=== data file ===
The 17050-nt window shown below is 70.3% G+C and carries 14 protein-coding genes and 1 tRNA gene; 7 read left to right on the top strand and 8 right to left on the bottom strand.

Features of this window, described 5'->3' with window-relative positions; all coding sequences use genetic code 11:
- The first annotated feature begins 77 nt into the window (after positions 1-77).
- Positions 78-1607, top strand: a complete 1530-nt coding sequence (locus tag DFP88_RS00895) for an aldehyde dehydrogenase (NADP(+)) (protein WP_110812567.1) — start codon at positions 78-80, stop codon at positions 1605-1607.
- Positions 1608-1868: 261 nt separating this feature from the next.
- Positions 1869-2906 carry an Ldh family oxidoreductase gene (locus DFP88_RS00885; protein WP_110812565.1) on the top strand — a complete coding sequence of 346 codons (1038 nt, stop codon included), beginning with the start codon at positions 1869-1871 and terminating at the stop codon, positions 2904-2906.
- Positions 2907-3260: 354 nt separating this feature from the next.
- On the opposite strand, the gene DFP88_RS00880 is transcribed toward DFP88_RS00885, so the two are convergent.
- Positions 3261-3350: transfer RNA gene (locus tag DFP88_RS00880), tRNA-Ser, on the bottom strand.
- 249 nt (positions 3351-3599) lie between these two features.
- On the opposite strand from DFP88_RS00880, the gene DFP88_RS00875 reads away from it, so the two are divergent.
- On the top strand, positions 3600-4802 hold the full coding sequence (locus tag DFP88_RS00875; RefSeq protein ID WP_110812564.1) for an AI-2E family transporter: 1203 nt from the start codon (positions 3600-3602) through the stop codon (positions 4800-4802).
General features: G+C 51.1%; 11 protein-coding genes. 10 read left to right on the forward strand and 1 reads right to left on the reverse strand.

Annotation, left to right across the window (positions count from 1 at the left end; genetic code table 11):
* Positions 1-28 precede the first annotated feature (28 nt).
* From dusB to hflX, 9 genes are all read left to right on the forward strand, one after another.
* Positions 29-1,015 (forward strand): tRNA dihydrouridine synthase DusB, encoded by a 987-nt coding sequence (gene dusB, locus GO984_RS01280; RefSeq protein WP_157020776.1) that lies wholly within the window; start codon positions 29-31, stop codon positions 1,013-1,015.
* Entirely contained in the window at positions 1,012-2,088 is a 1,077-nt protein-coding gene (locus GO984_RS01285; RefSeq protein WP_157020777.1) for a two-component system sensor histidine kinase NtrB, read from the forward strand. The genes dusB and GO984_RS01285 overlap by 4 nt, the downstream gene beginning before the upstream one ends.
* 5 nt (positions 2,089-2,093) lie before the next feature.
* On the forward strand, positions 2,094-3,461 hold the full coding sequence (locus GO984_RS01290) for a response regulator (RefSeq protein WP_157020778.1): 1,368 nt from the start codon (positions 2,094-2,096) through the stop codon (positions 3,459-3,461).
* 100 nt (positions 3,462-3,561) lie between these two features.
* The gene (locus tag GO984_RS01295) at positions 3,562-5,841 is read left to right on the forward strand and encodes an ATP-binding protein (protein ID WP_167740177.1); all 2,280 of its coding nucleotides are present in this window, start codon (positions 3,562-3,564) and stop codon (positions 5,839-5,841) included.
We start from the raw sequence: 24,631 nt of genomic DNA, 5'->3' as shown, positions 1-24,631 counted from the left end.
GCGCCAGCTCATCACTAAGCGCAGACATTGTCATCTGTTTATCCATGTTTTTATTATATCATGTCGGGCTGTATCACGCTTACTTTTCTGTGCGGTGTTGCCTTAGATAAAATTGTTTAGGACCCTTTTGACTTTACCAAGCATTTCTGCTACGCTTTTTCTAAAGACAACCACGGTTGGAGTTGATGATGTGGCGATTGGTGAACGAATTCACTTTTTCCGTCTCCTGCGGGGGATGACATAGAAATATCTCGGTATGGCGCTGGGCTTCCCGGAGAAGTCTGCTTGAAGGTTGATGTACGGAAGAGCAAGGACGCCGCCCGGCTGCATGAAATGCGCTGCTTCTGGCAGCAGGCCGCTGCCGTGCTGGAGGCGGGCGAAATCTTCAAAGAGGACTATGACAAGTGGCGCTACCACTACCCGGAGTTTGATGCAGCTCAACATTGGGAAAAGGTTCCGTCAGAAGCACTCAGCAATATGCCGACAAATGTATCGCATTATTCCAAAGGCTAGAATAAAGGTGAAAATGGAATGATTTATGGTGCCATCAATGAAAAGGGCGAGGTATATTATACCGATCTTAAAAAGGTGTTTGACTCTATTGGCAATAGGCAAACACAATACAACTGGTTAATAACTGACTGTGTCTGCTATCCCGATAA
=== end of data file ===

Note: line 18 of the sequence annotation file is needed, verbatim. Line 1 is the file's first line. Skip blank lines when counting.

* Entirely contained in the window at positions 1,012-2,088 is a 1,077-nt protein-coding gene (locus GO984_RS01285; RefSeq protein WP_157020777.1) for a two-component system sensor histidine kinase NtrB, read from the forward strand. The genes dusB and GO984_RS01285 overlap by 4 nt, the downstream gene beginning before the upstream one ends.